There are 25-30 sparkling producers, and doing some adding up, they make about 10m litres of sparkling, mostly charmat method for the domestic market using mainly chardonnay and semillon, with chenin blanc and riesling; and some traditional method, from chardonnay and pinot noir.
Sparkling wine exports are >4m (2013), so this is a, relatively, embryonic trade. Conosur, MiguelTorres, Undurraga and Valdevieso have a UK market presence, with NV Brut offerings and roses, sub or around the £10 mark. Unconstrained by European style regulation, there are straight chardonnays and chardonnay-pinot noirs, and blends of chardonnay-semillon, chardonnay-chenin blanc and chardonnay-pinot noir-riesling.
Terroir and viticulture
Chile extends 1200kms north to south, and so has a wide climactic variation that can suit almost all varieties.
There is little rainfall in the growing season through to harvest, so disease pressure is low, and the land is phylloxera free. In general there is a broad diurnal temperature range, slowing ripening and allowing flavour precursors to develop and acidity to be preserved. In more detail then, in the main areas where sparkling wine is produced, from north to south:
- Limari Valley – 300 miles north of Santiago at about 30S, with a semi-arid Mediterranean climate, with cooling fogs off the cold Humboldt current entering the valley each morning; mostly dry for 9-10 months, with only 150mm rain, this means drip irrigation. Soils are clay, silt and chalk. Varieties – chardonnay, sauvignon blanc and syrah.
- Aconcagua – is an east-west valley 40 miles north of Santiago, having a Mediterranean climate, so hot summers and mild winters; mostly dry for 9-10 months, with 200mm rain; altitude 400-1200m. Soils are clay and sand to the east and clay and granite in the west. Varieties – cabernet sauvignon is dominant.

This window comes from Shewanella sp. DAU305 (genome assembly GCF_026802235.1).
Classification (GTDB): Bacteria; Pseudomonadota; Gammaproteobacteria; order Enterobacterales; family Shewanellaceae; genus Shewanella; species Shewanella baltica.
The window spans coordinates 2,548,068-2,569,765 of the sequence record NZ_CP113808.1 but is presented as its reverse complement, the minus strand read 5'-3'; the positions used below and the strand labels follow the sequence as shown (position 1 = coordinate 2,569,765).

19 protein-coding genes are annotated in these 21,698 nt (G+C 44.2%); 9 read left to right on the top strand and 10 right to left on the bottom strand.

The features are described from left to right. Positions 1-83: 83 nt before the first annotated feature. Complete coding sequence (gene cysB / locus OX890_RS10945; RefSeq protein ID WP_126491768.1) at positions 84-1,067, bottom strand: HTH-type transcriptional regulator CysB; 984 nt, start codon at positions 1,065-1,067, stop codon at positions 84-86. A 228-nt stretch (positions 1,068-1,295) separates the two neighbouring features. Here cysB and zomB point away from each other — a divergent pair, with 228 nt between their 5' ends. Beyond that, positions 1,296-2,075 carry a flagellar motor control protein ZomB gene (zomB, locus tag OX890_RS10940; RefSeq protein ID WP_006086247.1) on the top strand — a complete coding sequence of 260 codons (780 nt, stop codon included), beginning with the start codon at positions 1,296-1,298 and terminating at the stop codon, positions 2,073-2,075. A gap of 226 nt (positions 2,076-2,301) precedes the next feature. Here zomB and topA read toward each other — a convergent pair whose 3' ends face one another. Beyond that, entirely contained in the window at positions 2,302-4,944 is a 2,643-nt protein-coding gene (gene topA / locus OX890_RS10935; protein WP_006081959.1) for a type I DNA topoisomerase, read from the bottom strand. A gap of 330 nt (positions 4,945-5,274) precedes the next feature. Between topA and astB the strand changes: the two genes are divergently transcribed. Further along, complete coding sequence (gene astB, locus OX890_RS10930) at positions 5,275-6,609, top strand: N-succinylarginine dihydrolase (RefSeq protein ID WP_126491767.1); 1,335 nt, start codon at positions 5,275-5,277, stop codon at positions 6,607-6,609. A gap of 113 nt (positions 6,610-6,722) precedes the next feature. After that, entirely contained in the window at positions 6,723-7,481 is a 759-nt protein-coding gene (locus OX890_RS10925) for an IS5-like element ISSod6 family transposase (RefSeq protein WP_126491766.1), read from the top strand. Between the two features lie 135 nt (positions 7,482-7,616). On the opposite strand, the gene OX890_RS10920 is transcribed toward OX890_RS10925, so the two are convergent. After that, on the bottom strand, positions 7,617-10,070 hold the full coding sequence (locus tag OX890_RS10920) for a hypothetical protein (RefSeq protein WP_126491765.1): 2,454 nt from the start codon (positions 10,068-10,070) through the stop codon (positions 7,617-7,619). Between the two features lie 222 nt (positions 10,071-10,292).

- Casablanca – 20-40kms from the coast, at the same latitude as Santiago. A cool Mediterranean climate, with a marked maritime influence – proximity to the ocean gives early-morning fog, that burns off by midday, keeping temperatures low and adding moisture in an otherwise dry terrain, with just 500mm rain; altitude 400-500m. Soils are clay and sandy. Varieties – chardonnay, pinot noir and sauvignon blanc.
- Maule – Chile’s largest wine region. In the coastal area it’s a cool Mediterranean climate, cool and wet, with 750mm rain; altitude about 400m. Soils are alluvial, clay and sand. Varieties – chardonnay and sauvignon blanc; pais and pinot noir. Inland it is much drier, as with BioBio, where pais thrives.
- Bio Bio – here wine makers are pushing the geographical limits for grape growing. Inland the climate is very dry and unirrigated, whilst in the coastal area there is a moderate Mediterranean climate with warm days and cool nights giving a long ripening season – similar to Northern France, and retaining fresh acidity. High rainfall – 1300mm, risk of frost and suffers from strong winds. Soils are alluvial, clay and sand. Varieties – chardonnay, muscat of alexandria, riesling and sauvignon blanc; pais (inland) and pinot noir.
A note on pais – a hitherto undervalued pale skinned red variety, the mission grape of California and criolla chica in Argentina, but originally from Spain. Pais is planted mostly in the Maule and BioBio Valleys, totalling 15k ha with 8000 growers (2008); it’s the 2nd most planted variety after cabernet sauvignon. It does well in up-country in drought-like situations where it is bush trained to protect against sun burn, giving 3t/ha, but even better in the irrigated plains of the more coastal areas, with yields up to 30t/ha. Pais is mainly used for cheap domestic rose, with low alcohol and fresh acidity – ideal as sparkling base wine material, and tart red fruit flavours. The economy in these 2 areas is traditionally poor – there is a Government initiative since 2007 to improve this, and the livelihood of the farmers, and do something more rewarding with pais – see how Miguel Torres is helping, below.
Main export markets outside South America, top down – US, UK, China, Japan and Spain. And some major producers:
Conosur – vineyards in BioBio, produce 2 sparkling wines – a rose from pinot noir, and a brut, with varieties not given. Charmat method. Varieties grown – chardonnay, gewürztraminner, pinot noir, riesling, sauvignon blanc.